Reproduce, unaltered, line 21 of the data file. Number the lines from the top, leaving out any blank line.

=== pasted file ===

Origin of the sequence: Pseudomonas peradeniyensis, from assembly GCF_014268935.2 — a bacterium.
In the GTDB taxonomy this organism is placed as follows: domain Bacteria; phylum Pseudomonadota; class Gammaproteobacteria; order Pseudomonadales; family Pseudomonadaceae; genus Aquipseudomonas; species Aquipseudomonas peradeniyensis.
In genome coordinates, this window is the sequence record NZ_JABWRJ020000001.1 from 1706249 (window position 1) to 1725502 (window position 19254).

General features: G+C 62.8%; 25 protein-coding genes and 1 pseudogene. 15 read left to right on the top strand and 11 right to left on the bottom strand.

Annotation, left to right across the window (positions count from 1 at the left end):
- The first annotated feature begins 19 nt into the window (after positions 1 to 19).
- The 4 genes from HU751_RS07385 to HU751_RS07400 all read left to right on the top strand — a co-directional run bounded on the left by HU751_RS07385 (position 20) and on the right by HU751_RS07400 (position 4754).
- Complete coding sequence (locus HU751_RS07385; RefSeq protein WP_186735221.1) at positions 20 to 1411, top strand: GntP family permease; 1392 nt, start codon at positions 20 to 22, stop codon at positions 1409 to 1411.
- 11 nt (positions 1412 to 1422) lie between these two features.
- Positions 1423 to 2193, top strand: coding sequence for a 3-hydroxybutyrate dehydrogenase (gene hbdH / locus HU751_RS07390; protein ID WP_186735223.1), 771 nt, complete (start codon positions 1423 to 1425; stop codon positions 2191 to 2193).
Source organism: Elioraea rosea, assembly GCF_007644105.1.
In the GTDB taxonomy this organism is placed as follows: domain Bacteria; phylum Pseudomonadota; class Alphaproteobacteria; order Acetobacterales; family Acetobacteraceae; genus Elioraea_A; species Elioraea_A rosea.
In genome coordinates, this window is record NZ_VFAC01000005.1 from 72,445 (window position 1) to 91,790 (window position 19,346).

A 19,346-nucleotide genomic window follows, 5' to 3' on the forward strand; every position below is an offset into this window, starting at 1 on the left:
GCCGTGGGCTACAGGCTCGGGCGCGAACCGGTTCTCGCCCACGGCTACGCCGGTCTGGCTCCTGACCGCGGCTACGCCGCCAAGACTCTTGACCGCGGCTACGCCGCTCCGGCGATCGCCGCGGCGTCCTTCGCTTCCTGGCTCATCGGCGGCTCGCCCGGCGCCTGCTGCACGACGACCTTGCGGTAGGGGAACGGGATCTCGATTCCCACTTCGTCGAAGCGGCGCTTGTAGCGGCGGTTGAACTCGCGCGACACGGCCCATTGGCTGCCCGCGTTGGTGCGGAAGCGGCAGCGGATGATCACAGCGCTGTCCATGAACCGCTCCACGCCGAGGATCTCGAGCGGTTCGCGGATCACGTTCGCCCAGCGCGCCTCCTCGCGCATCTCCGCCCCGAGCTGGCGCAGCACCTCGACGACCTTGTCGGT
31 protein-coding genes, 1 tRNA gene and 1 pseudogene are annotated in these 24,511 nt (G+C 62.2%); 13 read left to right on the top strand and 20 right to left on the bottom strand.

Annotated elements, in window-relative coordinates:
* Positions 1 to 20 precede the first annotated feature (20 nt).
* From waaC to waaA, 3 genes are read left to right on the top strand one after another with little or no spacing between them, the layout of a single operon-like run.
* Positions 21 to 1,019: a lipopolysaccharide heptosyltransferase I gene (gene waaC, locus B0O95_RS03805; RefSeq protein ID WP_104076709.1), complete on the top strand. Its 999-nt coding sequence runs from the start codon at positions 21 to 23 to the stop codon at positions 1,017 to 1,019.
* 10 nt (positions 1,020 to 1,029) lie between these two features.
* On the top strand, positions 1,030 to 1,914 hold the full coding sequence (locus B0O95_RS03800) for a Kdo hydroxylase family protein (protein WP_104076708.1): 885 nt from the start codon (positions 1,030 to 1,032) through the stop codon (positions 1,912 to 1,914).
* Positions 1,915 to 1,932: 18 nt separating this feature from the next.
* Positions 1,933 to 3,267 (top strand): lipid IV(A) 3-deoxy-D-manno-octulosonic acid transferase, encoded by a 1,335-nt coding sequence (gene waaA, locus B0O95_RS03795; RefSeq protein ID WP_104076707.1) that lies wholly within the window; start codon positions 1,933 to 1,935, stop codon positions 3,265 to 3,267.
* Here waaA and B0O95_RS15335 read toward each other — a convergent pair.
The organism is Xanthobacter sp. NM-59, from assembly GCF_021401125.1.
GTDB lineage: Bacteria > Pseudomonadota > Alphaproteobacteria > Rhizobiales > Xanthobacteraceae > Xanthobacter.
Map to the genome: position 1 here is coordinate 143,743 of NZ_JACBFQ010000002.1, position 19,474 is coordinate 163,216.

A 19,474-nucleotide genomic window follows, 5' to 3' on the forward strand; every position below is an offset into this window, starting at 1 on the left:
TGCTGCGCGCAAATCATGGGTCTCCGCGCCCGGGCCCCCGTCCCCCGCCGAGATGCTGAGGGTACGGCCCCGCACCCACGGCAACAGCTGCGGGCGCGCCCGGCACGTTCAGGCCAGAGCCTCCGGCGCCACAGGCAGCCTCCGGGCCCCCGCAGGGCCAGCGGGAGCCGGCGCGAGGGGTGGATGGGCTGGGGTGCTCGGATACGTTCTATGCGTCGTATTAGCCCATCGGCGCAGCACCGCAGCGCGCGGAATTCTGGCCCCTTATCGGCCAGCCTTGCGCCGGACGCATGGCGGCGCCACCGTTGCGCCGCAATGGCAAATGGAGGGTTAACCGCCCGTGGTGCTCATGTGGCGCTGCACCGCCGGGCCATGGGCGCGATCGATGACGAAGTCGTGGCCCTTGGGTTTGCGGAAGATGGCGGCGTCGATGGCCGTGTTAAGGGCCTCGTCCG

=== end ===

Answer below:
* 10 nt (positions 1,020 to 1,029) lie between these two features.